But this blog was intended to be in some part about a most important partner in the running of a wood burning stove. Suppliers of the fuel. Lucky indeed you will be if you discover one that provides the sort of service needed straight away. An excellent “Boscaiolo”, the woodman, is worth his weight in gold out in those rolling acres of timber! Many farmers have woodland attached to their property providing them with a much needed ancillary income inclining them to have equipment capable of supplying that particular local market. However, from experience, they seem to fall short of the requirements needed to produce the sort of consistency terracotta stoves require. Not being an open range, any deviation in size is hard, sometimes impossible, to accommodate. Neither do some of these small suppliers have the time to fuss about the quality of the timber, being concerned merely to supply wood for open fires - or to those with an axe and a chopping block!  It turns out that the timber for the purpose of a closed stove must retain about 20% of water if it is to maintain its heating characteristics. On the other hand, too much humidity means it will produce a high quantity of soot and catrame, a tar like substance, from the considerable amount of smoke. You may gather from this that it’s something of a tedious learning curve, and not one considered by many of those innocent sons of the soil.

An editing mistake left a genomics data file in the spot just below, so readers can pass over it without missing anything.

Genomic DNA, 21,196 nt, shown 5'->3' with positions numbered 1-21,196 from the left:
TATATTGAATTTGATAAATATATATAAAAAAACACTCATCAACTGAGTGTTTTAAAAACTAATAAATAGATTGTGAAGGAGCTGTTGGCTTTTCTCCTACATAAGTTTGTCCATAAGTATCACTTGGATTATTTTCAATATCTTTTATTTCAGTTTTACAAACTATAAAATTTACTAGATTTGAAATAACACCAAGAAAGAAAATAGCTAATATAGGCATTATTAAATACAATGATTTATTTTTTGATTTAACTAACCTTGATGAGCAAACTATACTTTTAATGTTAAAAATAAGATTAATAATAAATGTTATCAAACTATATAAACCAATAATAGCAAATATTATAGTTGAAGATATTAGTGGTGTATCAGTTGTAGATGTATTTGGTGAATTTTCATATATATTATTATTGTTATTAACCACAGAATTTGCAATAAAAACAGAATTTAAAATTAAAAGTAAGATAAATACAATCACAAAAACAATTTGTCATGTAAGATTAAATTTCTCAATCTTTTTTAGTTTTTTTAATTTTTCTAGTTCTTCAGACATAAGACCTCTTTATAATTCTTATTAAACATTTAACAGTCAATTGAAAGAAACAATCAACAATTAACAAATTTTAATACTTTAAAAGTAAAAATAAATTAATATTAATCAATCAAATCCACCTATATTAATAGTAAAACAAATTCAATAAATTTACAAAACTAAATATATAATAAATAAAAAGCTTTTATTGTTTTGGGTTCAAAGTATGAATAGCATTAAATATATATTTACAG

But learn you do. After a considerable number of years, and much swapping of suppliers, we at last came across a professional company that has the supplying of firewood down to a fine art – they also supply pellets – though at first impression, their size was a little intimidating. Would they be interested in a small fry like us given they also had twenty miles to travel in delivering the wood. Admittedly, to an innocent by-stander, 100 quintali (ten tons) sounds a great deal of wood – and it is – but in the scale of some professional requirements, just the tip of the iceberg! How much wood do pizzerie get through in a year, for example, given it also has to be cut and sized to smoulder away happily at the back of the oven?